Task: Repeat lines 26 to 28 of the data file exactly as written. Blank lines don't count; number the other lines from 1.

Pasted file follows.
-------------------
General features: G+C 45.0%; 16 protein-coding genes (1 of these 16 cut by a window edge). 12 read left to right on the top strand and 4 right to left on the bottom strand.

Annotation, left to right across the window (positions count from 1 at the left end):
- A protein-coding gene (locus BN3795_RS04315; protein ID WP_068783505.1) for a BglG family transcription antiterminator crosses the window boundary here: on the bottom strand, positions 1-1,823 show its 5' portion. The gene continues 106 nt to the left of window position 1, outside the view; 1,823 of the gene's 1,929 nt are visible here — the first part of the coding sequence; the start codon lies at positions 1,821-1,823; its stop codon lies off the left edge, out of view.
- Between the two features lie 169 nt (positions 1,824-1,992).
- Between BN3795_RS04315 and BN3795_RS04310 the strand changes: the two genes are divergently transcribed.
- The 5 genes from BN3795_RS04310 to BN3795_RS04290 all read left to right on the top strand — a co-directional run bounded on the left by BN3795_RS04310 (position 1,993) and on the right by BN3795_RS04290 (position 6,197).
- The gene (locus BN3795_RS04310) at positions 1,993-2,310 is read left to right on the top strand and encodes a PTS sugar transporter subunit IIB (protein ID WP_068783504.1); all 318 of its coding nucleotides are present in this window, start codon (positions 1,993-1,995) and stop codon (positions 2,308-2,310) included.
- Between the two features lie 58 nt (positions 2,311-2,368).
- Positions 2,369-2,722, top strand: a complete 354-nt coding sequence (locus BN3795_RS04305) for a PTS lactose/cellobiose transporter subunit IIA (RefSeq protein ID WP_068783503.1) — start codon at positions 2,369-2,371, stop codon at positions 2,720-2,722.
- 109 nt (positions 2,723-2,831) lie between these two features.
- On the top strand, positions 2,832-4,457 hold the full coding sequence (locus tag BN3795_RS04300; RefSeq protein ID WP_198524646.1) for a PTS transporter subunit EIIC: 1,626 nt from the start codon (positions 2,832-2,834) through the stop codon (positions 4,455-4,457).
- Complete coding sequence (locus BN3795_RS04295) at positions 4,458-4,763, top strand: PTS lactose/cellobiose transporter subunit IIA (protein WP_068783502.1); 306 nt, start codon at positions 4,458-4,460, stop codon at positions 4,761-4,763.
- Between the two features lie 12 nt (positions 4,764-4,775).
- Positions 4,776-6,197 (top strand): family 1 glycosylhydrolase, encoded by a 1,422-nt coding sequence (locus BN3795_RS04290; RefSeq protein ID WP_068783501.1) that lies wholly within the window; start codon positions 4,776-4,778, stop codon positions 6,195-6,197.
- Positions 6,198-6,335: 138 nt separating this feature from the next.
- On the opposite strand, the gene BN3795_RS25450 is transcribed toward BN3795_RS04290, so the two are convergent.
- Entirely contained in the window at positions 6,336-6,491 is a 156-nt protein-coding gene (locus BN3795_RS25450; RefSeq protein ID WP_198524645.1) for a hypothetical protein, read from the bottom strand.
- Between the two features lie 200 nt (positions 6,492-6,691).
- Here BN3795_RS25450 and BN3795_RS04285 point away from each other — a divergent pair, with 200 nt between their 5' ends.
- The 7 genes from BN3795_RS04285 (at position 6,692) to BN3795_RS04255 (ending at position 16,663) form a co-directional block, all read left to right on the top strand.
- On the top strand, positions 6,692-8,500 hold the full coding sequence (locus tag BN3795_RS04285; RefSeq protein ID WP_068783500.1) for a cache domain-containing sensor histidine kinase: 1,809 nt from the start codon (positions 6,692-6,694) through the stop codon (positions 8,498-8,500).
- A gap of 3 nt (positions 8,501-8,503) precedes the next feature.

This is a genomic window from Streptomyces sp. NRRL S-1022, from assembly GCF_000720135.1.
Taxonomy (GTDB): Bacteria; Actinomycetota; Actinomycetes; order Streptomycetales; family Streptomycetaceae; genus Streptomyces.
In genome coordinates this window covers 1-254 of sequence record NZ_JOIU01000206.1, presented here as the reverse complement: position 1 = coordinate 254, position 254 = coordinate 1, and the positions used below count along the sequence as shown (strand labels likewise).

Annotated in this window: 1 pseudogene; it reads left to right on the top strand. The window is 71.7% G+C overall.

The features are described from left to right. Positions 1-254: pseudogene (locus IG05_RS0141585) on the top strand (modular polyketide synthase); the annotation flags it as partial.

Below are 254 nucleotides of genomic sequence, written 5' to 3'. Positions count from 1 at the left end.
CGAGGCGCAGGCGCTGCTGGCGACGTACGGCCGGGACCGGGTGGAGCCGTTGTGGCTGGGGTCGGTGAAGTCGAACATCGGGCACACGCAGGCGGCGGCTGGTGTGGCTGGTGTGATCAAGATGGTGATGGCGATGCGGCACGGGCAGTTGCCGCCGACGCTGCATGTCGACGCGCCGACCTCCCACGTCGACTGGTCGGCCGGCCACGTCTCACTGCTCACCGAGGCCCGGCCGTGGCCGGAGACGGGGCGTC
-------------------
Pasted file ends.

Annotated in this window: 1 pseudogene; it reads left to right on the top strand. The window is 71.7% G+C overall.

The features are described from left to right. Positions 1-254: pseudogene (locus IG05_RS0141585) on the top strand (modular polyketide synthase); the annotation flags it as partial.

Below are 254 nucleotides of genomic sequence, written 5' to 3'. Positions count from 1 at the left end.